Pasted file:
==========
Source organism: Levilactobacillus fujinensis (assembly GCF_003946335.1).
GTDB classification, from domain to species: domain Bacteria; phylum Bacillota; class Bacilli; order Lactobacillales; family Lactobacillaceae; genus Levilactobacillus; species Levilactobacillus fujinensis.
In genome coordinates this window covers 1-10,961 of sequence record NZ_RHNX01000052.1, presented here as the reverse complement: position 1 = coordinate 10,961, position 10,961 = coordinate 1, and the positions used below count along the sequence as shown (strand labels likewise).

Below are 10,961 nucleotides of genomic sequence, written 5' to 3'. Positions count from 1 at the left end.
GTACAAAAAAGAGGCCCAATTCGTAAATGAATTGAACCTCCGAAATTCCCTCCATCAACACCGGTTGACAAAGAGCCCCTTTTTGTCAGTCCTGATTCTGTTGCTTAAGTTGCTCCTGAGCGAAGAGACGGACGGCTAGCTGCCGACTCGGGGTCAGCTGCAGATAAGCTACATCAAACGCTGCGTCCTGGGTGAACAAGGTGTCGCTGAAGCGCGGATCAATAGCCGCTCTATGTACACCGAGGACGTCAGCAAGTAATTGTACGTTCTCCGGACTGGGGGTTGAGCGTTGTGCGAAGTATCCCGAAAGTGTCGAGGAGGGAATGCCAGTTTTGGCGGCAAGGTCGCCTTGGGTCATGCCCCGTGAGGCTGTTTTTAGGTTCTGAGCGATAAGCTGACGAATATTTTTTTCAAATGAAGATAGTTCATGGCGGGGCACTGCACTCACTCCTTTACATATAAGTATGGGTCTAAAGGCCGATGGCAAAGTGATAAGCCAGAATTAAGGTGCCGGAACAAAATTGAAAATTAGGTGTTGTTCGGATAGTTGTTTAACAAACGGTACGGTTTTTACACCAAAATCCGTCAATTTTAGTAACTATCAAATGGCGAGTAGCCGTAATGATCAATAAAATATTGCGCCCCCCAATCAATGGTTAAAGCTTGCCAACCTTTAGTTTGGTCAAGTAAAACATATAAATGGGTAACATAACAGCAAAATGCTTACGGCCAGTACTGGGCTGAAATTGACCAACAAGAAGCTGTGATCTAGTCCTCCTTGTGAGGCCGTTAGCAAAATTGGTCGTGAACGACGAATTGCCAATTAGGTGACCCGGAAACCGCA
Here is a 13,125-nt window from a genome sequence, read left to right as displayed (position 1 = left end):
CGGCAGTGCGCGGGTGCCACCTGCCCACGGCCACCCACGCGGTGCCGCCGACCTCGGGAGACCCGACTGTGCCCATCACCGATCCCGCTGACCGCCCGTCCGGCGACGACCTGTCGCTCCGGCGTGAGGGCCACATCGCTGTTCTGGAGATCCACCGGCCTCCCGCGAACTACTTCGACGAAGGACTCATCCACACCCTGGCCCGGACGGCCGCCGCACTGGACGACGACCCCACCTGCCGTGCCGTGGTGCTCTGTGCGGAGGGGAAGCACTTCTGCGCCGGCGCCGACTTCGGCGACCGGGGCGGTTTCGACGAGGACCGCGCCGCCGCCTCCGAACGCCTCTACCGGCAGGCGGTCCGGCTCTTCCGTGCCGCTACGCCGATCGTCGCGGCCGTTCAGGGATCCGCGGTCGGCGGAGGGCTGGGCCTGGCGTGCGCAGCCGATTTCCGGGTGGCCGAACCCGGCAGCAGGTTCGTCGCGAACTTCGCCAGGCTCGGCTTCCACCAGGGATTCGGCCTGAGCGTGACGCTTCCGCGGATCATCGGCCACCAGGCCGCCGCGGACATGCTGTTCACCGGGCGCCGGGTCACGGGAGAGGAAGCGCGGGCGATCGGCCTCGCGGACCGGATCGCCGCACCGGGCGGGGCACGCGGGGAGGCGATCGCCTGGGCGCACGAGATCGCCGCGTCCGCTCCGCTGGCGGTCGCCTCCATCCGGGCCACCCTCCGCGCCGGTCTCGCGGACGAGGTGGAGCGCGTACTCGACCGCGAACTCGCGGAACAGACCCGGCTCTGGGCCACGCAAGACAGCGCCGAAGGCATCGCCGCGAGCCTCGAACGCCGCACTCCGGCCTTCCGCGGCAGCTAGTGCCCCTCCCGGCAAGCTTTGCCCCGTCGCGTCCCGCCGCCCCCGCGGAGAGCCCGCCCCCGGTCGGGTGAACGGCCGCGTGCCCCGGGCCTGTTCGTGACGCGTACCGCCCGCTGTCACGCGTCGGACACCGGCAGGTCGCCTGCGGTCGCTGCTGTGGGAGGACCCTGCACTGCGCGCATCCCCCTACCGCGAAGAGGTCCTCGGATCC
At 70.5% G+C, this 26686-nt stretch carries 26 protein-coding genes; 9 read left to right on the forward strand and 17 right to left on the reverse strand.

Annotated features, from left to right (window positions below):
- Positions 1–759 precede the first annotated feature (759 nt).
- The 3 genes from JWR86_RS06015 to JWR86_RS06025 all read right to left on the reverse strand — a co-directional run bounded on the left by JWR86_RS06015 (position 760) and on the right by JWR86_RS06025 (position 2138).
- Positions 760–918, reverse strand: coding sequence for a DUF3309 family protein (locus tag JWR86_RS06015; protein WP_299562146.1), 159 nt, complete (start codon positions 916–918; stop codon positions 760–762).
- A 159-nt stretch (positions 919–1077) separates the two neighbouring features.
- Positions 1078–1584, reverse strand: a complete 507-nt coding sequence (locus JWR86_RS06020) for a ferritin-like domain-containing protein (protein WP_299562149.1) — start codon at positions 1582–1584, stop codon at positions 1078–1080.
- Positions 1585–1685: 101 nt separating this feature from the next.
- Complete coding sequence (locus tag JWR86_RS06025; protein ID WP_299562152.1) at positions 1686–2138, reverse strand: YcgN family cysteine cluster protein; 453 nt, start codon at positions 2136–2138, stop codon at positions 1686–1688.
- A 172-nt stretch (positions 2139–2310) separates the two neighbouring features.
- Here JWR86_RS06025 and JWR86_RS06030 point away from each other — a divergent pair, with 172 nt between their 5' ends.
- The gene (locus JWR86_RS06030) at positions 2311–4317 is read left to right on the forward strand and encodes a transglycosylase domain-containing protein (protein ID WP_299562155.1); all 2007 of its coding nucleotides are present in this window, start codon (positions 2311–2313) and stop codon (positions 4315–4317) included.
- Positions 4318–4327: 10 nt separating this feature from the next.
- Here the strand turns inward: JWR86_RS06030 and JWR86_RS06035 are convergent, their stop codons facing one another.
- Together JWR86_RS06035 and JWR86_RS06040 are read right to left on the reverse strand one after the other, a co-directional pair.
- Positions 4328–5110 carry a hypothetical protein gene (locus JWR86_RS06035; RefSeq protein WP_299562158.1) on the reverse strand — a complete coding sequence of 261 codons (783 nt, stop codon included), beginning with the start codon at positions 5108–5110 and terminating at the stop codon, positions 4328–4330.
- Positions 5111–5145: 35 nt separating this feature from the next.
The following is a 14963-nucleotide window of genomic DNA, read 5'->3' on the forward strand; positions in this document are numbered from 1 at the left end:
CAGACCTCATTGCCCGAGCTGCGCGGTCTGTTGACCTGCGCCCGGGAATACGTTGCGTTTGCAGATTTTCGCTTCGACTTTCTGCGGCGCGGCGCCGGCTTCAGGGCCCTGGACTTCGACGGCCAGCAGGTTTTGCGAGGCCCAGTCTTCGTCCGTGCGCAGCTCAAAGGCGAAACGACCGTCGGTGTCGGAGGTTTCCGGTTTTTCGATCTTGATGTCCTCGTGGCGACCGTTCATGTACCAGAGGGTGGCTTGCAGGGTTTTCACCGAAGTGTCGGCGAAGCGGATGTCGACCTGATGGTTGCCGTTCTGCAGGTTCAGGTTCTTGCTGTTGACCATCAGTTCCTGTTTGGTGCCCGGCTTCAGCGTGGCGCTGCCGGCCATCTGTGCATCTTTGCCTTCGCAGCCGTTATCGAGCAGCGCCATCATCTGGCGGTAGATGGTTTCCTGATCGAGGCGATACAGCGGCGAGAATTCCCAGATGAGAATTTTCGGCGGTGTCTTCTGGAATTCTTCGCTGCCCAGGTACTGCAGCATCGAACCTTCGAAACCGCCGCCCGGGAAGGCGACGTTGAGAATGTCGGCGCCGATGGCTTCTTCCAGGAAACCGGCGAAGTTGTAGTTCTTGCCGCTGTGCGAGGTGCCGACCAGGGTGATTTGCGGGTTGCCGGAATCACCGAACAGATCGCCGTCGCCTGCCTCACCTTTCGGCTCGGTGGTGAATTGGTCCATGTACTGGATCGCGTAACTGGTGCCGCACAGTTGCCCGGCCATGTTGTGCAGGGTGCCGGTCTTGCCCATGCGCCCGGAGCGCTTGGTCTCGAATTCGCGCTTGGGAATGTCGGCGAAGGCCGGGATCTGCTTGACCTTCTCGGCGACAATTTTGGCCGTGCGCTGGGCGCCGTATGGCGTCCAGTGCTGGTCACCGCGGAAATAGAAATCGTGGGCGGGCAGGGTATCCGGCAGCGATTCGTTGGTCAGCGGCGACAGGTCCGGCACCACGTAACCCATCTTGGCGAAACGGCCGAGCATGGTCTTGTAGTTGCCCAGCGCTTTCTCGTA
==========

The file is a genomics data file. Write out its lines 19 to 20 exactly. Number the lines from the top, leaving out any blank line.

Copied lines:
- The gene (locus JWR86_RS06030) at positions 2311–4317 is read left to right on the forward strand and encodes a transglycosylase domain-containing protein (protein ID WP_299562155.1); all 2007 of its coding nucleotides are present in this window, start codon (positions 2311–2313) and stop codon (positions 4315–4317) included.
- Positions 4318–4327: 10 nt separating this feature from the next.